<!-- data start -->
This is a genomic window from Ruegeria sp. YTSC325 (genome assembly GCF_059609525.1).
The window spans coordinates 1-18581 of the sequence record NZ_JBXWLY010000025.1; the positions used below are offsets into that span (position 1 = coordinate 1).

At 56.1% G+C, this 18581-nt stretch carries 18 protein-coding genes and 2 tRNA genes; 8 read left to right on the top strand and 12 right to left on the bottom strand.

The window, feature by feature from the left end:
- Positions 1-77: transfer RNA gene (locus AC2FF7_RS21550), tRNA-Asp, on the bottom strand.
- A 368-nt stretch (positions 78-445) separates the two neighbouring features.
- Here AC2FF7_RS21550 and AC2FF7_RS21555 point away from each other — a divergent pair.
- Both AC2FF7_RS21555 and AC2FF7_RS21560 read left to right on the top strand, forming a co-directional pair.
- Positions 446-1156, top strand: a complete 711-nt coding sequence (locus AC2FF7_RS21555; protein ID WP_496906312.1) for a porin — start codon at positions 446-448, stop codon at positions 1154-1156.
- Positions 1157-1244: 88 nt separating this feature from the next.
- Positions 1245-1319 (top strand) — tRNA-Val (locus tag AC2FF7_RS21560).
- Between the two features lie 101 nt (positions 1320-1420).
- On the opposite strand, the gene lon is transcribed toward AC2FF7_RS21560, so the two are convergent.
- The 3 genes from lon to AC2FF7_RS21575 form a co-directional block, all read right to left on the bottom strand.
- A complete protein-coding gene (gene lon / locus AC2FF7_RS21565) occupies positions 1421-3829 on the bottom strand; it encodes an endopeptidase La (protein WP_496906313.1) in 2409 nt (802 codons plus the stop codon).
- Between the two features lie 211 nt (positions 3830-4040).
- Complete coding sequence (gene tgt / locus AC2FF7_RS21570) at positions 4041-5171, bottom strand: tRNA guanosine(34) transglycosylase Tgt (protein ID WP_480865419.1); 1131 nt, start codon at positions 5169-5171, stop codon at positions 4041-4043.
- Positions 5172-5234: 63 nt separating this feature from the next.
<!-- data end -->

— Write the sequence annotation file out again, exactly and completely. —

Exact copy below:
This is a genomic window from Ruegeria sp. YTSC325 (genome assembly GCF_059609525.1).
The window spans coordinates 1-18581 of the sequence record NZ_JBXWLY010000025.1; the positions used below are offsets into that span (position 1 = coordinate 1).

At 56.1% G+C, this 18581-nt stretch carries 18 protein-coding genes and 2 tRNA genes; 8 read left to right on the top strand and 12 right to left on the bottom strand.

The window, feature by feature from the left end:
- Positions 1-77: transfer RNA gene (locus AC2FF7_RS21550), tRNA-Asp, on the bottom strand.
- A 368-nt stretch (positions 78-445) separates the two neighbouring features.
- Here AC2FF7_RS21550 and AC2FF7_RS21555 point away from each other — a divergent pair.
- Both AC2FF7_RS21555 and AC2FF7_RS21560 read left to right on the top strand, forming a co-directional pair.
- Positions 446-1156, top strand: a complete 711-nt coding sequence (locus AC2FF7_RS21555; protein ID WP_496906312.1) for a porin — start codon at positions 446-448, stop codon at positions 1154-1156.
- Positions 1157-1244: 88 nt separating this feature from the next.
- Positions 1245-1319 (top strand) — tRNA-Val (locus tag AC2FF7_RS21560).
- Between the two features lie 101 nt (positions 1320-1420).
- On the opposite strand, the gene lon is transcribed toward AC2FF7_RS21560, so the two are convergent.
- The 3 genes from lon to AC2FF7_RS21575 form a co-directional block, all read right to left on the bottom strand.
- A complete protein-coding gene (gene lon / locus AC2FF7_RS21565) occupies positions 1421-3829 on the bottom strand; it encodes an endopeptidase La (protein WP_496906313.1) in 2409 nt (802 codons plus the stop codon).
- Between the two features lie 211 nt (positions 3830-4040).
- Complete coding sequence (gene tgt / locus AC2FF7_RS21570) at positions 4041-5171, bottom strand: tRNA guanosine(34) transglycosylase Tgt (protein ID WP_480865419.1); 1131 nt, start codon at positions 5169-5171, stop codon at positions 4041-4043.
- Positions 5172-5234: 63 nt separating this feature from the next.